Guyanese must be paid same as expatriates – Labour Minister warns

…Ministry takes control of credit union after $13.3M disappears

Labour Minister Joseph Hamilton on Friday sounded a stern warning to foreign companies operating locally, that Guyanese must be paid equally as expatriate workers for the same workload.
During a press conference, he emphasised that the pay scale must be equal for both Guyanese and expatriate workers. This position came in light of reports that members of the local workforce are being paid less than their foreign counterparts for the same work.

Labour Minister Joseph Hamilton

The Minister said this cannot be the case and has elucidated this point very clearly during meetings with companies hiring Guyanese. He also shared that a worker’s right to form workers’ representative organisations, trade unions or to join unions are nonnegotiable.
“Equal pay must be for equal work. If you bring expatriates here to work, once they’re doing the same work like a Guyanese, the Guyanese must be paid the same like them. We cannot have you paying five and 10 times more to an expatriate than a Guyanese…I have engaged those in the oil and gas industry and as I continue to engage the rest, the same point I will make to them,” Hamilton cautioned.
The Minister noted that officials have been visiting both public and private workplaces and organisations, to ensure that employers are in compliance with the labour laws and occupational safety regulations. From these visitations, employers are reminded that once their staffing unit exceeds 19 persons, the formation of a Health and Safety Committee is required.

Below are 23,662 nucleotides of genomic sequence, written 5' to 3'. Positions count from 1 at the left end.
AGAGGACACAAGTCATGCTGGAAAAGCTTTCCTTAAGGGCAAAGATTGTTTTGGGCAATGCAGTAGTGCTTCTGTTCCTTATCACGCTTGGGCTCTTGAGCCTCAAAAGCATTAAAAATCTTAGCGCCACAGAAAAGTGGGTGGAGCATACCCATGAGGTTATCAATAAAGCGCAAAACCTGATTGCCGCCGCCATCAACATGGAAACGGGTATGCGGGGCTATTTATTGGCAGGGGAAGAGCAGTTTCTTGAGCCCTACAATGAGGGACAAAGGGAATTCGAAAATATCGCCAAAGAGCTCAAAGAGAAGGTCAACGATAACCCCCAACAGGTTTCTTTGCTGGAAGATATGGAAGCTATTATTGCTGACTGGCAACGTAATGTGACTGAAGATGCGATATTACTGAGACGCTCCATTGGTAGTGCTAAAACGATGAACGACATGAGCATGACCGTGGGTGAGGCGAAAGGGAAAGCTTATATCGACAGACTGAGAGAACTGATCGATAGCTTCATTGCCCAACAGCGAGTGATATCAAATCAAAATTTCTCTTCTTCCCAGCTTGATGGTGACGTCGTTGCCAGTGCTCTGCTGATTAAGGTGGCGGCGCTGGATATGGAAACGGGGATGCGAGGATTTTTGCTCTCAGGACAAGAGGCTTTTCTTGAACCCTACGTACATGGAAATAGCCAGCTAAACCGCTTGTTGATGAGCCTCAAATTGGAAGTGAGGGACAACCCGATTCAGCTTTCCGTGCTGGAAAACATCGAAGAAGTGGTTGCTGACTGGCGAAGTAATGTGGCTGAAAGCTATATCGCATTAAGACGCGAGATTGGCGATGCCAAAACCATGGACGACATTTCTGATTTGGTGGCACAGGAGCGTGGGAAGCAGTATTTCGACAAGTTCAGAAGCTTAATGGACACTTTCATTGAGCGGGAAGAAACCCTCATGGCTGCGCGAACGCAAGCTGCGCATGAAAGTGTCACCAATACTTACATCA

“We have been doing visitations to both public and private sector entities, speaking to the issue of labour relations and occupational safety regulations. We have committed to help them create workers’ occupational health and safety committees, both public and private sector. The law says once you have more than 19 employees, you must have an occupational health and safety committee in your organisation.”
Hamilton said his Ministry has hit the ground running since the new PPP/C Administration assumed office in August and one of his main goals is to ensure workers’ rights are upheld. He said they are seeking to build three pillars, namely to build capacity and train workers; human development though housing and healthcare; and protection of the rights of workers.

Missing money
During his engagement with the media, another situation was brought to light regarding Amalgamated Transport Workers Credit Union, where some $13.3 million cannot be accounted for. This is in breach of the Anti-Money Laundering and Countering the Financing of Terrorism Act, forcing the Ministry to take control of the Union.
The first sum is $8.4 million which was unaccounted for after an audit and another sum for $4.9 million.
The Labour Minister shared, “I am reporting that the Chief Co-op Officer is about to take possession and control under the law of that credit union. Reason is that, presently that credit union is under the suspicion for what we call under the AML-CTF Act, suspicious transactions. The Financial Intelligence Unit was written to about the specific issue, about this credit union. Two important issues must be recognised. There is an audit of the books of the union, and monies that they cannot account for to the tune of $8.4 million.”
It was revealed that one senior officer was caught as she attempted to cash two cheques by herself, amounting to $3.6 million.
“Secondly, during the audit and queries, they have in their possession, some $4.9 million that they cannot account for…We had an alarming situation also where one of the senior officers was attempting to cash two cheques to the tune of $3.6 million, I suspect payable to herself.”